Pubdate: Thu, 28 Apr 2005
Source: Sun Herald (MS)
Copyright: 2005, The Sun Herald
Author: Vivian Austin


GAUTIER - A South Mississippi drug prevention program introduced in January
has earned high marks from high school officials.

Project Success is one of two drug prevention efforts introduced to high
school and college classrooms through a five-year, $300,000 grant funded by
the Alcohol and Drug Abuse Division of the state Department of Mental

Project Success and Communities Mobilizing for Change pilot programs target
a popular group of hallucinogens known as club drugs, such as Ecstasy, GHB,
Ketamine and Rohypnol, and their harmful effects.

Peggy Gladfelter, substance abuse specialist at Singing River Services in
Gautier, has one group of students in Pascagoula, two in Ocean Springs and
five in Moss Point. Program topics include adolescence, drug and alcohol
prevention, family issues, coping skills and anger management.

"It's set to run six to eight weeks, but all the counselors and principals
have asked me to extend that," she said. "It's to educate and inform
students to work on coping skills and make referrals when necessary if the
students would need further alcohol and drug treatment or psychiatric

The voluntary program is offered at the district's alternative schools.

Gladfelter said students are at the schools for various reasons, and some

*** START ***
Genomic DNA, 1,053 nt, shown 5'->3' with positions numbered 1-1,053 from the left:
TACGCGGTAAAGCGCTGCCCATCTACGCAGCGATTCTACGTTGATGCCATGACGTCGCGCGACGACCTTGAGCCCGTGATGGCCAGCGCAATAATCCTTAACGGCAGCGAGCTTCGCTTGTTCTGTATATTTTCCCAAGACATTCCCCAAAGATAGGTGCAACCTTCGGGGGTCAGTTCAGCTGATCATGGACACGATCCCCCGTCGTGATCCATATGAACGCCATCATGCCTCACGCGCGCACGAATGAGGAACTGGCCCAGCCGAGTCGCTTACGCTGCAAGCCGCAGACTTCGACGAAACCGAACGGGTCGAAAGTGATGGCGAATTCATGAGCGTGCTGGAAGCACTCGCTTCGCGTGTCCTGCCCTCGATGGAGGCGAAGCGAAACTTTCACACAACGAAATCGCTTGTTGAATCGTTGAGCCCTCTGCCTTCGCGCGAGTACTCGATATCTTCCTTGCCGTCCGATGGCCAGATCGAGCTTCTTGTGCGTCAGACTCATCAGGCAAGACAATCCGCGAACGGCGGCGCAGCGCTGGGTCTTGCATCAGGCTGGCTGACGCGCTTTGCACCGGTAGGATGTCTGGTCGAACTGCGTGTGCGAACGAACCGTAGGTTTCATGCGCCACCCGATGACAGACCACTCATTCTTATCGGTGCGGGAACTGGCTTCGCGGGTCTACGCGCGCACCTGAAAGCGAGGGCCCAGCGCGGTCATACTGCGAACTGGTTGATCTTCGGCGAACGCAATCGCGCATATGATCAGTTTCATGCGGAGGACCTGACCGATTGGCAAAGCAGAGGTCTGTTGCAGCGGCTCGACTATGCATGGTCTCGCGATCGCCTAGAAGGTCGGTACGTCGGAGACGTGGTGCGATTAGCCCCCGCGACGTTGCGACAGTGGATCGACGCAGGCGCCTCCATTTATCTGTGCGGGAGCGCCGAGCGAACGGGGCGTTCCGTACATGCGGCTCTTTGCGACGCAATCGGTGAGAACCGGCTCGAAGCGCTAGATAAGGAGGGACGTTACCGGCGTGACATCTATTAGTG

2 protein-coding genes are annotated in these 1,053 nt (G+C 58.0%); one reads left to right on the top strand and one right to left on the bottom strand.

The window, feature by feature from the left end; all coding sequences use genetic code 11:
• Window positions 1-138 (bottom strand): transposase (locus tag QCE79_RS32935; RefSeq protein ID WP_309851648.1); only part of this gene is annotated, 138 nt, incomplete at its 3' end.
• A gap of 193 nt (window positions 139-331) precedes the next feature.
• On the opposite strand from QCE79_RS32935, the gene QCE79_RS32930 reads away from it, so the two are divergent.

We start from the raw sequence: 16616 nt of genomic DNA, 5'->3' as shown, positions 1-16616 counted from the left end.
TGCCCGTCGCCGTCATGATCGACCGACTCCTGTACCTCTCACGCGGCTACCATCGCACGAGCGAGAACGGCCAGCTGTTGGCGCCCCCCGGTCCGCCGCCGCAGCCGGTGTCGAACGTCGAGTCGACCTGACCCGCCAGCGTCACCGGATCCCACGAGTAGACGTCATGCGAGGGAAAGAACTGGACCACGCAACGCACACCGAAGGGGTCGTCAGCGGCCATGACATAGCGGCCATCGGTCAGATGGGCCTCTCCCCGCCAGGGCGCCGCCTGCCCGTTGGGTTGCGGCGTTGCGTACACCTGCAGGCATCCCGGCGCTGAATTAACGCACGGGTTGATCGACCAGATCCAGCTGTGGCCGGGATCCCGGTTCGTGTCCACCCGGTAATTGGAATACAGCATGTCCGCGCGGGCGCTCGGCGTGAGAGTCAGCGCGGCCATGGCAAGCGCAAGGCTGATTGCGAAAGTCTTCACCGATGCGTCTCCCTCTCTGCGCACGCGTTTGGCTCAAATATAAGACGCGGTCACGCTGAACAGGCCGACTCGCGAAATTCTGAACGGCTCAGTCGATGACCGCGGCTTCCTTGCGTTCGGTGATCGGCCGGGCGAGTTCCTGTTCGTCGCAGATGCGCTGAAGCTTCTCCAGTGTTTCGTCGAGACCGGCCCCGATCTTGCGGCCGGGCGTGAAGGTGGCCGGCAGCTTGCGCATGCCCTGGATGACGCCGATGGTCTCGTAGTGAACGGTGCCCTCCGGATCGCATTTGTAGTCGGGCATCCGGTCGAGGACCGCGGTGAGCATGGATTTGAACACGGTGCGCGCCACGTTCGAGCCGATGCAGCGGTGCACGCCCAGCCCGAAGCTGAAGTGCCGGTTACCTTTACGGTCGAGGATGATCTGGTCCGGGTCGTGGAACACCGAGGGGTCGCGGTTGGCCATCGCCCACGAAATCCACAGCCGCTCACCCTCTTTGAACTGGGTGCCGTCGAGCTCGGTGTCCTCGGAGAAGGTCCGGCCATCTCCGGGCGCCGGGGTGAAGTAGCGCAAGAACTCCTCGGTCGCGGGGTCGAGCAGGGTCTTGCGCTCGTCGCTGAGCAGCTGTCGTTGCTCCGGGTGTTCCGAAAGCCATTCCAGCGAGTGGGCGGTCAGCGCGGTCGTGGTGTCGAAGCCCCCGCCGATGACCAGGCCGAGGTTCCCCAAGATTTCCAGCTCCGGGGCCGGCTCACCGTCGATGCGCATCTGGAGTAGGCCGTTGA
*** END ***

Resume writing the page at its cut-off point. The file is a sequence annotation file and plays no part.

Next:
have never tried drugs. Anger is the major reason they are at the centers,
and Project Success teaches them how to handle adolescent stress and
pressures without turning to drugs, alcohol and bad behavior, she said.

"We've enjoyed it. It's been a great program so far," said Ocean Springs
Principal Susan Townsend.

"The students come in and they've been handling the program. We've seen some

Joe Stallworth, SRS abuse prevention coordinator, said the Jackson County
Children's Coalition has presented the program in Vancleave, and in
conjunction with Gulf Coast Mental Health, is presenting the program to
health classes at Mississippi Gulf Coast Community College.

"They are doing a curriculum helping with college freshmen because that's a
real high-risk group for this kind of drug (Ecstasy)," he said. "The
curriculum we are using at the alternative schools is a life skills type

They hope to involve students in extracurricular activities when they return
to their regular schools, he said. 
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